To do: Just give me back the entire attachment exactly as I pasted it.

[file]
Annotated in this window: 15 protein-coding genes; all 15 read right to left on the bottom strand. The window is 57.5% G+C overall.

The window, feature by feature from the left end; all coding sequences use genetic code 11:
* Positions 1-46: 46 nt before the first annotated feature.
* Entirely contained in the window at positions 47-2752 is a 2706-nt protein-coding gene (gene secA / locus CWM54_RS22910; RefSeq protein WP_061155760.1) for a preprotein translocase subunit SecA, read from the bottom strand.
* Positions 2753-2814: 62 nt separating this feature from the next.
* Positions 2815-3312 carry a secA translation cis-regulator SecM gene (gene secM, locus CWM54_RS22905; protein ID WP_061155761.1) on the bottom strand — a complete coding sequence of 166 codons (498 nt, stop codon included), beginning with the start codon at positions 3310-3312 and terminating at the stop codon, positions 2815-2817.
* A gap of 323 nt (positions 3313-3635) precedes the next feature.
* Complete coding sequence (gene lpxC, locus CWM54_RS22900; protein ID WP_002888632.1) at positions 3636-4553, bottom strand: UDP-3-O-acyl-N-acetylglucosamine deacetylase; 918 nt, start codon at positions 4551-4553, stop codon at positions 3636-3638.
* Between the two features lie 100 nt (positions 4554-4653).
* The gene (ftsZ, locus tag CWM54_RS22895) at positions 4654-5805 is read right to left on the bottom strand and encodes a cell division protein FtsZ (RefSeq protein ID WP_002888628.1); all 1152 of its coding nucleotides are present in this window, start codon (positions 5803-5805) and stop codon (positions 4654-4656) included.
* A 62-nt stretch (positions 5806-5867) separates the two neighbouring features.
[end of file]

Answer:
Annotated in this window: 15 protein-coding genes; all 15 read right to left on the bottom strand. The window is 57.5% G+C overall.

The window, feature by feature from the left end; all coding sequences use genetic code 11:
* Positions 1-46: 46 nt before the first annotated feature.
* Entirely contained in the window at positions 47-2752 is a 2706-nt protein-coding gene (gene secA / locus CWM54_RS22910; RefSeq protein WP_061155760.1) for a preprotein translocase subunit SecA, read from the bottom strand.
* Positions 2753-2814: 62 nt separating this feature from the next.
* Positions 2815-3312 carry a secA translation cis-regulator SecM gene (gene secM, locus CWM54_RS22905; protein ID WP_061155761.1) on the bottom strand — a complete coding sequence of 166 codons (498 nt, stop codon included), beginning with the start codon at positions 3310-3312 and terminating at the stop codon, positions 2815-2817.
* A gap of 323 nt (positions 3313-3635) precedes the next feature.
* Complete coding sequence (gene lpxC, locus CWM54_RS22900; protein ID WP_002888632.1) at positions 3636-4553, bottom strand: UDP-3-O-acyl-N-acetylglucosamine deacetylase; 918 nt, start codon at positions 4551-4553, stop codon at positions 3636-3638.
* Between the two features lie 100 nt (positions 4554-4653).
* The gene (ftsZ, locus tag CWM54_RS22895) at positions 4654-5805 is read right to left on the bottom strand and encodes a cell division protein FtsZ (RefSeq protein ID WP_002888628.1); all 1152 of its coding nucleotides are present in this window, start codon (positions 5803-5805) and stop codon (positions 4654-4656) included.
* A 62-nt stretch (positions 5806-5867) separates the two neighbouring features.